Meanwhile the 1980s weren’t kind to the company with his name on the masthead. The rise of Unix and first minicomputers then standard servers meant people were building all kinds of new devices. Amdahl started selling servers, given the new smaller and pluggable form factors. They sold storage. They sold software to make software, like IDEs. The rapid proliferation of networking and open standards let them sell networking products.
Fujitsu ended up growing faster and when Gene Amdahl was gone, in the face of mounting competition with IBM, Amdahl tried to merge with Storage Technology Corporation, or StorageTek as it might be considered today. CDC had pushed some of its technology to StorageTek during their demise and StorageTek in the face of this new competition ended up filing Chapter 11 and getting picked up by Sun for just over $4 billion.
But Amdahl was hemorrhaging money as we moved into the 90s. They sold off half the shares to Fujitsu, laid off over a third of their now 10,000 plus workforce, and by the year 2000 had been lapped by IBM on the high end market. They sold off their software division, and Fujitsu acquired the rest of the shares. Many of the customers then moved to the then-new IBM Z series servers that were coming out with 64 bit G3 and G4 chips. As opposed to the 31-bit chips Amdahl, now Fujitsu under the GlobalServer mainframe brand, sells.
Amdahl came out of the blue, or Big Blue. On the back of Gene Amdahl’s name and a good strategy to attack that S/360 market, they took 8% of the mainframe market from IBM at one point. But they sold to big customers and eventually disappeared as the market shifted to smaller machines and a more standardized lineup of chips. They were able to last for awhile on the revenues they’d put together but ultimately without someone at the top with a vision for the future of the industry, they just couldn’t make it as a standalone company.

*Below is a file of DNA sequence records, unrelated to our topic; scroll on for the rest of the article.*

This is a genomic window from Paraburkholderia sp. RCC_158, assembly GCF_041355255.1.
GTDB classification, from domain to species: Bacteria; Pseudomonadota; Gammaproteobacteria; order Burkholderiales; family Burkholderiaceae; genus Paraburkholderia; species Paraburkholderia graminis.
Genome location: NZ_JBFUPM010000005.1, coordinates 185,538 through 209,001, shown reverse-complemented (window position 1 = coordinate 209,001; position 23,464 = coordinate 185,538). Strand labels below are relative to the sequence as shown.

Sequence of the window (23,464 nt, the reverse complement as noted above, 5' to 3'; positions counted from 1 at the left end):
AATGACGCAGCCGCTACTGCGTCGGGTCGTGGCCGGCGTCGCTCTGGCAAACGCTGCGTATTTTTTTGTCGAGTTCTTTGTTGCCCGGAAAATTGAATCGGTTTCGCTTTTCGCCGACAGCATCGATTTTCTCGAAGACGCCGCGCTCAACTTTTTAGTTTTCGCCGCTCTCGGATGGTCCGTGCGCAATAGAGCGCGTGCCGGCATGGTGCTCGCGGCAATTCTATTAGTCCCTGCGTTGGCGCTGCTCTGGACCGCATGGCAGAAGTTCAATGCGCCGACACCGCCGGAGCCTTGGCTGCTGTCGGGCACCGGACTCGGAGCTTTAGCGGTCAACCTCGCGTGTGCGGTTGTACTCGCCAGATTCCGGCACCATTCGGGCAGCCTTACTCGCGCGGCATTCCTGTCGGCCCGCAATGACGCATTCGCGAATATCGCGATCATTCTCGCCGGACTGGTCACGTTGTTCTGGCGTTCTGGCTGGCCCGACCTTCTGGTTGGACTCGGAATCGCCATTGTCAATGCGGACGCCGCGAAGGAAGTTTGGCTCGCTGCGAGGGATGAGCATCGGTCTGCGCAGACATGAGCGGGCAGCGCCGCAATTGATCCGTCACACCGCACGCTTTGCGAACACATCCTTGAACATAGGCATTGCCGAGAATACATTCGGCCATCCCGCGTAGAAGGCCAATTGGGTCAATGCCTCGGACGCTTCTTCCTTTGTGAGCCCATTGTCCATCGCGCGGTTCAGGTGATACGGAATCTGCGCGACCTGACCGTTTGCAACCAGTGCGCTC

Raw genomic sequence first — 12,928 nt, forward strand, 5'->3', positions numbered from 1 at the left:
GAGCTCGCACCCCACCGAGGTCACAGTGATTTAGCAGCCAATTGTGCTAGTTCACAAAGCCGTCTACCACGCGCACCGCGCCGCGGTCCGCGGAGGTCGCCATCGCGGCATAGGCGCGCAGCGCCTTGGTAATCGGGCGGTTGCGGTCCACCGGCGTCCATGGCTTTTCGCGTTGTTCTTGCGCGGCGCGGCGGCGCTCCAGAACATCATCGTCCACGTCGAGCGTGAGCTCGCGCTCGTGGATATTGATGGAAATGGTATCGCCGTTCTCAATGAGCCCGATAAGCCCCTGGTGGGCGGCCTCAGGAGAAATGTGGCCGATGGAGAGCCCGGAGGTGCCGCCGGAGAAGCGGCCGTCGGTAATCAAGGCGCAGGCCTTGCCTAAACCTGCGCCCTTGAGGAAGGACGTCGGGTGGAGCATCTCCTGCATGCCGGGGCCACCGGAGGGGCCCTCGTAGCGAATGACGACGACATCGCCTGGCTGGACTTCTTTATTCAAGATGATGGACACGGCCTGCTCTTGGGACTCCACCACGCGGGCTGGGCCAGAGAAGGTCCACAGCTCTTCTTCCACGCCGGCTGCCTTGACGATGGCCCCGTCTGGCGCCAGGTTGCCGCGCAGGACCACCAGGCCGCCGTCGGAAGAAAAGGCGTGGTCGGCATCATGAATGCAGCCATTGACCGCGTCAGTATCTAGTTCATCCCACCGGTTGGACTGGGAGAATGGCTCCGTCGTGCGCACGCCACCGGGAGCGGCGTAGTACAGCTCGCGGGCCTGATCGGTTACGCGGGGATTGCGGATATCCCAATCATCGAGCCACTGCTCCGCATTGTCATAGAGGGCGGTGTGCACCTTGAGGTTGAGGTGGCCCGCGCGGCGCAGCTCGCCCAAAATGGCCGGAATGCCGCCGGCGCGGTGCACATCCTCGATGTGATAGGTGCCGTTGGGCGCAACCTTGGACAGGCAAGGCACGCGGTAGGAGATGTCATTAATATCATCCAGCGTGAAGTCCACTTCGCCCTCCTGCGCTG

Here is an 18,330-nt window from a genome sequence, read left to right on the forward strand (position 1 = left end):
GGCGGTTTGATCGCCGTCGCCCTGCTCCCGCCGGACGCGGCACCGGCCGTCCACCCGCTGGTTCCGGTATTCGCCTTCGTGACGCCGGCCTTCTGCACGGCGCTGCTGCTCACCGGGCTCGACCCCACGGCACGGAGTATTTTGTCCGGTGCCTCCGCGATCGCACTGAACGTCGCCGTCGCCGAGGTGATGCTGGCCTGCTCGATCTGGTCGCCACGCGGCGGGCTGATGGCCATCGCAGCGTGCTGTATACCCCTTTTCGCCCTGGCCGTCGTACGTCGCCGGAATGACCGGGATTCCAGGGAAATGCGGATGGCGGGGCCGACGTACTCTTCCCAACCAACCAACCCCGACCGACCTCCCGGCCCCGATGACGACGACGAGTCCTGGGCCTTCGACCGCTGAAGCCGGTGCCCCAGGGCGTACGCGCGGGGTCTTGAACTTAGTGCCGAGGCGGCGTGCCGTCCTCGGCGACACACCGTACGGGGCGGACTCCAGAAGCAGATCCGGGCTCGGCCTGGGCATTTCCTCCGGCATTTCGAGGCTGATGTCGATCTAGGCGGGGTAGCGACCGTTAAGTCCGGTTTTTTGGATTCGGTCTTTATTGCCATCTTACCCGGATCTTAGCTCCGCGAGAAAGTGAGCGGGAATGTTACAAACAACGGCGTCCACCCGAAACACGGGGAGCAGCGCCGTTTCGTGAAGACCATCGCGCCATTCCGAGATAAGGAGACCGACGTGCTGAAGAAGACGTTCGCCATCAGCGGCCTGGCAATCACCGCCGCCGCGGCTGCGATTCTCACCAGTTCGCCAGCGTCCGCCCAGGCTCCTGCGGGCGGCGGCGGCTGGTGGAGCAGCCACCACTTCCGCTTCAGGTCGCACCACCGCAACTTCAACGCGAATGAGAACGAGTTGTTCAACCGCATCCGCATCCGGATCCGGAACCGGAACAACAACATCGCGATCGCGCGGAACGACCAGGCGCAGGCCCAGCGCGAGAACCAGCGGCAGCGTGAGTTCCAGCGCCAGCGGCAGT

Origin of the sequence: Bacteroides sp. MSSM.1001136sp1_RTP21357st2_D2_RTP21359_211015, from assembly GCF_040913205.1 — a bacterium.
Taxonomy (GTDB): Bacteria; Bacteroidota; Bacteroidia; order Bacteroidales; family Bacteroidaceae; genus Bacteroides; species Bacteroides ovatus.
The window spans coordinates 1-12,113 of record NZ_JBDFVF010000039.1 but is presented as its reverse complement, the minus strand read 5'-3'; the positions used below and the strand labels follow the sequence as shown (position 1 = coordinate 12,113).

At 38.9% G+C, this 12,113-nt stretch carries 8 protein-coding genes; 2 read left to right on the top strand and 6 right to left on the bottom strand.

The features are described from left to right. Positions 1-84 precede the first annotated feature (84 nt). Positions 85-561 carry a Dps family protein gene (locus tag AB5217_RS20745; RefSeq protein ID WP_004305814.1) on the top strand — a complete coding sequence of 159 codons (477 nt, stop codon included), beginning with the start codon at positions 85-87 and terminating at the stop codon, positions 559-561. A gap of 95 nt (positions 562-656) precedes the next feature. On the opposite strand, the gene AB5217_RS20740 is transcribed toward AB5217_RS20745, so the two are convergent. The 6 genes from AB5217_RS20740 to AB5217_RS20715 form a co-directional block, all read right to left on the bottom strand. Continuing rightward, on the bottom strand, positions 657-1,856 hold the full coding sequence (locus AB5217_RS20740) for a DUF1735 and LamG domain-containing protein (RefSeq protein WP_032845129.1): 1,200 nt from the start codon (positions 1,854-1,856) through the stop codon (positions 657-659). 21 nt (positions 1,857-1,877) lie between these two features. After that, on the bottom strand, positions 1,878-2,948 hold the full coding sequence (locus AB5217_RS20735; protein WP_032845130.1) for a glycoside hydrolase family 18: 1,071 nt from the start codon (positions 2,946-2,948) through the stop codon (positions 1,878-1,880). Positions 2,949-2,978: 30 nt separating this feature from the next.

The High Performance Computing server revenues steadily continue to rise at Fujitsu though - hitting $1.3 billion in 2020. In fact, in a sign of the times, the 20 million Euro PRIMEHPC FX700 that’s going to the Minho Advanced Computing Centre in Portugal is a petascale computer built on an ARM plus x86 architecture. My how the times have changed. But as components get smaller, more precise, faster, and more mass producible we see the same types of issues with companies being too large to pivot quickly from the PC to the post-PC era. Although at this point, it’s doubtful they’ll have a generations worth of runway from a patron like Fujitsu to be able to continue in business. Or maybe a patron who sees the benefits downmarket from the new technology that emerges from projects like this and takes on what amounts to nation-building to pivot a company like that. Only time will tell.